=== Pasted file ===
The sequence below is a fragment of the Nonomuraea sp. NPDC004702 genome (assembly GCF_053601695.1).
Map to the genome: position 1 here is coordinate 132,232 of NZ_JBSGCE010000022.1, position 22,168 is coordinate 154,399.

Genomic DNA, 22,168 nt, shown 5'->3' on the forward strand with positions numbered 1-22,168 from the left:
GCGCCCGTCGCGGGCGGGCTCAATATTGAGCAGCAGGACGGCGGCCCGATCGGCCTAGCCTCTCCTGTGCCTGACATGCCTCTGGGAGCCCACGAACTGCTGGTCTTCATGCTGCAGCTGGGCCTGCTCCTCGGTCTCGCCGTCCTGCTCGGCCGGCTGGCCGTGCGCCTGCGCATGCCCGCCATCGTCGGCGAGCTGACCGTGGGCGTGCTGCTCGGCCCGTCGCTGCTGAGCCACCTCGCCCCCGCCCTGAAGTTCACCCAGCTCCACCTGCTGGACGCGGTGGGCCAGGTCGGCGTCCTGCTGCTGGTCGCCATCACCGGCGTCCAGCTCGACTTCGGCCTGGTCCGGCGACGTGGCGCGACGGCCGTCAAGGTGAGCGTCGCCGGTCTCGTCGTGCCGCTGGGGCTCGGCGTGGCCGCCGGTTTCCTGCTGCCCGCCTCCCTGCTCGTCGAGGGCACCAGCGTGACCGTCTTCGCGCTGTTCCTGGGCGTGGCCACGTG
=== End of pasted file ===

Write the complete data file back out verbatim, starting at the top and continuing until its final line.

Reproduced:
The sequence below is a fragment of the Nonomuraea sp. NPDC004702 genome (assembly GCF_053601695.1).
Map to the genome: position 1 here is coordinate 132,232 of NZ_JBSGCE010000022.1, position 22,168 is coordinate 154,399.

Genomic DNA, 22,168 nt, shown 5'->3' on the forward strand with positions numbered 1-22,168 from the left:
GCGCCCGTCGCGGGCGGGCTCAATATTGAGCAGCAGGACGGCGGCCCGATCGGCCTAGCCTCTCCTGTGCCTGACATGCCTCTGGGAGCCCACGAACTGCTGGTCTTCATGCTGCAGCTGGGCCTGCTCCTCGGTCTCGCCGTCCTGCTCGGCCGGCTGGCCGTGCGCCTGCGCATGCCCGCCATCGTCGGCGAGCTGACCGTGGGCGTGCTGCTCGGCCCGTCGCTGCTGAGCCACCTCGCCCCCGCCCTGAAGTTCACCCAGCTCCACCTGCTGGACGCGGTGGGCCAGGTCGGCGTCCTGCTGCTGGTCGCCATCACCGGCGTCCAGCTCGACTTCGGCCTGGTCCGGCGACGTGGCGCGACGGCCGTCAAGGTGAGCGTCGCCGGTCTCGTCGTGCCGCTGGGGCTCGGCGTGGCCGCCGGTTTCCTGCTGCCCGCCTCCCTGCTCGTCGAGGGCACCAGCGTGACCGTCTTCGCGCTGTTCCTGGGCGTGGCCACGTG